World Cup football and nightclubs don't mix. Both techno music and that shiny leather sack — to a similar level — require an audience's full attention to really enjoy, so combining the two simply doesn't work. So when news broke that England's first game of the tournament would kick off at 11pm on a Saturday, it posed something of a headache for club promoters.
Some just decided to start parties later or stick their residents on to an empty room. Others, however, embraced it with open arms, with Egg LDN doing the place up with bunting flags and constructing a giant screen behind the bar of its notorious garden, offering an opportunity for London's many techno heads to enjoy the game and get on it. Back of the net!
Well, not exactly... arriving somewhat dejected after witnessing Balotelli use his absurdly styled bonce to all but crush England's hopes of qualifying, ironically we hear the venue was actually busier during the game. “The result killed it a bit,” our host at the door informs us. However, that hasn't stopped a large percentage from putting the numbing futility of supporting Hodgson's group of no-hopers to one side and hitting The Terrace, where we find Paul C & Paulo Martini knocking out viscously layered funk groovers over what's still a crammed congregation.
The veteran Italian duo who have committed cuts to Hot Creations, Moon Harbour and Nick Curly's 8bit, as well as Monika Kruse's Terminal M imprint, are no strangers to working a crowd. Obviously boosted by the football score, their energy has in turn helped disperse the disappointment of even the most hardline members of the Barmy Army, and the place is primed for the leading lady of techno to take to the booth.
With NY garage and house down on the Ground Floor, it's the room upstairs with a warehouse vibe, pumped full of dry ice, that's catching most attention — much of which can be attributed to the relentless power of its custom-built Flipside soundsystem. Installed last summer — when they renovated the bar to reveal the room's original bare-brick features and allow for an extra few hundred (taking the capacity to 700) — DJ Mag had heard many-a-story of its fabled rig, but never expected this. Coming off the back of a period of reinvention at the club — improved door policy, tighter booking — the new bespoke system and re-fit marked the next stage of Egg LDN's legacy. It's now competing with the big boys.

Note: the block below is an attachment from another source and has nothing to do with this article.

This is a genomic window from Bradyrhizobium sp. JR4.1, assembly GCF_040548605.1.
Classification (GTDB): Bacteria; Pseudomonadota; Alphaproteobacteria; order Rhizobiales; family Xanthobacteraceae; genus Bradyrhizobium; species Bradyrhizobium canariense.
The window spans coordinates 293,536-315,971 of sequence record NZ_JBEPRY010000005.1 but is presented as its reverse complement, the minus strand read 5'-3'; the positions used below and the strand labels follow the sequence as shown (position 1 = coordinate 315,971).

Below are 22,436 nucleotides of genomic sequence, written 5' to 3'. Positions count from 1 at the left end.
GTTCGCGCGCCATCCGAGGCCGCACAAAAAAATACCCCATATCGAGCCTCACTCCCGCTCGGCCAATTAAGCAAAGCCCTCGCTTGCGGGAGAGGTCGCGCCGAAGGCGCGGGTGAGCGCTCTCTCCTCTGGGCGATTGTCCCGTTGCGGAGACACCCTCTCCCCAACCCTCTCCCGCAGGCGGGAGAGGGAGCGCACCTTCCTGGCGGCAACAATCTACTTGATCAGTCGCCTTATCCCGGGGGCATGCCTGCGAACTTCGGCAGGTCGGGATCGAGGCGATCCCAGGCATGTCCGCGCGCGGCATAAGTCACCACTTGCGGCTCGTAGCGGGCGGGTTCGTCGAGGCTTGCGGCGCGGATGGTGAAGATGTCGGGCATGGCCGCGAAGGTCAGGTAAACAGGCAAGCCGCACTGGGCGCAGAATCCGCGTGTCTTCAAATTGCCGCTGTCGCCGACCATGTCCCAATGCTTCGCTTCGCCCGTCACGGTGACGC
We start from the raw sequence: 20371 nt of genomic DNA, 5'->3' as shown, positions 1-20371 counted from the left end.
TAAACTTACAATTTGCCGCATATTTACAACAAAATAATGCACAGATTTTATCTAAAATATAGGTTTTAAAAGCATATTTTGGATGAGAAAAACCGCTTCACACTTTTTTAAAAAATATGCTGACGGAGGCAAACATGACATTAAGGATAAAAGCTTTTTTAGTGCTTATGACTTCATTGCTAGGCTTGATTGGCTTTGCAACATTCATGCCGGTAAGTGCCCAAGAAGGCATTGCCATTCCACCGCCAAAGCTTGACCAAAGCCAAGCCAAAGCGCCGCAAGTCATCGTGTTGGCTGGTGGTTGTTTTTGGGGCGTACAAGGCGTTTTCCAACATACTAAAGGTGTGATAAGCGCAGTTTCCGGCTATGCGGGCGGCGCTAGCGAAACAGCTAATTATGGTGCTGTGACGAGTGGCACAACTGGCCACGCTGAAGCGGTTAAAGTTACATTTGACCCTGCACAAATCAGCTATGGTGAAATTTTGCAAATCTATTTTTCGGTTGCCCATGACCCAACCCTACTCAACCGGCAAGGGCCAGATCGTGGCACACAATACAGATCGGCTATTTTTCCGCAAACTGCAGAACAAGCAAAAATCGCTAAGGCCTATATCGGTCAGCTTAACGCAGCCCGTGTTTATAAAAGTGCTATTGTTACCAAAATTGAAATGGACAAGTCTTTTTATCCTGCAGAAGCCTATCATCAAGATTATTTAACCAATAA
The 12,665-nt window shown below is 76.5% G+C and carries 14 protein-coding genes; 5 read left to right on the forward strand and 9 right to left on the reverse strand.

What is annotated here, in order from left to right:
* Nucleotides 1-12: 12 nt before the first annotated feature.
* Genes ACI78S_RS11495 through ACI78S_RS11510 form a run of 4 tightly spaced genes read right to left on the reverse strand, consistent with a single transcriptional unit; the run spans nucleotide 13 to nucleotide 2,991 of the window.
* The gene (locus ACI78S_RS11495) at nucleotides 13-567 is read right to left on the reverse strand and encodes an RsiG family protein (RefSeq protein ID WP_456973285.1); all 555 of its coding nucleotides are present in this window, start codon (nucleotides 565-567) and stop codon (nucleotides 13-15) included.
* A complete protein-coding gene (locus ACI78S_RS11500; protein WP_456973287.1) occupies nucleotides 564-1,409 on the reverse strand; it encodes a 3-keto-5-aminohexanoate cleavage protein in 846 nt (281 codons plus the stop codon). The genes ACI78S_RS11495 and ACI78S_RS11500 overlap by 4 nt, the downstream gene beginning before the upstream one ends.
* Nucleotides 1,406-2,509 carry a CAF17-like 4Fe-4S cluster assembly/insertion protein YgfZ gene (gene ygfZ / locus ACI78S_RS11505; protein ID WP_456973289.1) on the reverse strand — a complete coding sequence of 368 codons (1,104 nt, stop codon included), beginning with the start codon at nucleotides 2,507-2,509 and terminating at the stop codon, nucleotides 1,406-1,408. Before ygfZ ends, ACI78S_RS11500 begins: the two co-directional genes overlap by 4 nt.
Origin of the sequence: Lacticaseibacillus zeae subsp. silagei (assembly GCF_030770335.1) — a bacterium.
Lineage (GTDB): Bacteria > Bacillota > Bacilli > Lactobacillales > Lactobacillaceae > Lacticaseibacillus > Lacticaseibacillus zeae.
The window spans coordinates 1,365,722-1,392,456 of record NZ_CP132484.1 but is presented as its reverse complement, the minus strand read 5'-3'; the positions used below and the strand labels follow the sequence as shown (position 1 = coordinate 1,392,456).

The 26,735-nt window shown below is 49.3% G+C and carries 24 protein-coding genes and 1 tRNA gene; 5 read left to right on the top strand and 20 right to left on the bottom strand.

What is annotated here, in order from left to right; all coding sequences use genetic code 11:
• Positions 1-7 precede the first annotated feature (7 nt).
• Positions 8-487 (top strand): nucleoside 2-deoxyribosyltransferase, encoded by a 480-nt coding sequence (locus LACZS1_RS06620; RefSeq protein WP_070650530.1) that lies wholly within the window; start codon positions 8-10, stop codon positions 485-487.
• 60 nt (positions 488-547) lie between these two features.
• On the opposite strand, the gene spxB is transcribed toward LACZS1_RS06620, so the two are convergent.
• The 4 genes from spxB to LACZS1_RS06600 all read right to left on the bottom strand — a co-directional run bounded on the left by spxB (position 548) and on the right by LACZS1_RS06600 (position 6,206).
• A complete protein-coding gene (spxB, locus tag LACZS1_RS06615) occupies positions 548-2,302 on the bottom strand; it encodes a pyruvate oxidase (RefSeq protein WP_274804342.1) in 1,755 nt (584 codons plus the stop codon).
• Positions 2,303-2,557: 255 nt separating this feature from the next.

Made up of two massive black/red stacks on either side of the raised box-like booth, the jet engine force of the system hits us with a rhythmic patting on our hollow chests as soon as we enter. Humongous in sound, the highs are crisp and not so harsh they drown out nearby voices. In fact, while ear-plugs are advised, unlike with some large hi-end systems, without them it doesn't feel like our drums are being popped or perforated.
To say 'Energy Flash' sounds big would be an understatement; its demonic acidic line is so tangible that Beelzebub's face can almost be seen emerging from the luminous smoke. Chunky cuts with a bulbous bottom line, like 'The Alarm' by Point G, are not only infectious but they add extra dimension to Monika's set, which by now has the dancefloor squished at the front — their arms, fists and hands stretched towards the booth above.
The saxophone of 'The Man With the Red Face' sounds as sensual as it should, putting a delectable cherry on top of a set that's full of energy and expertly timed throughout. Tasting even sweeter because of the carefree smiles of the techno queen in a top hat, she's clearly — like the dancefloor — having an amazing time and in the process proving her crown.
Next up is 2000 and One who, with over 20 years of DJ experience under his belt, knows exactly where to take the crowd. Keeping it rolling with the druggy funk of Frag Maddin's 'Hello Jones' on Area and the like, this dancefloor isn't going anywhere anytime soon — and it's already 6am.
Is that because of the World Cup? We'd actually forgotten...
Copyright Thrust Publishing Ltd. Permission to use quotations from this article is granted subject to appropriate credit being given to www.djmag.com as the source.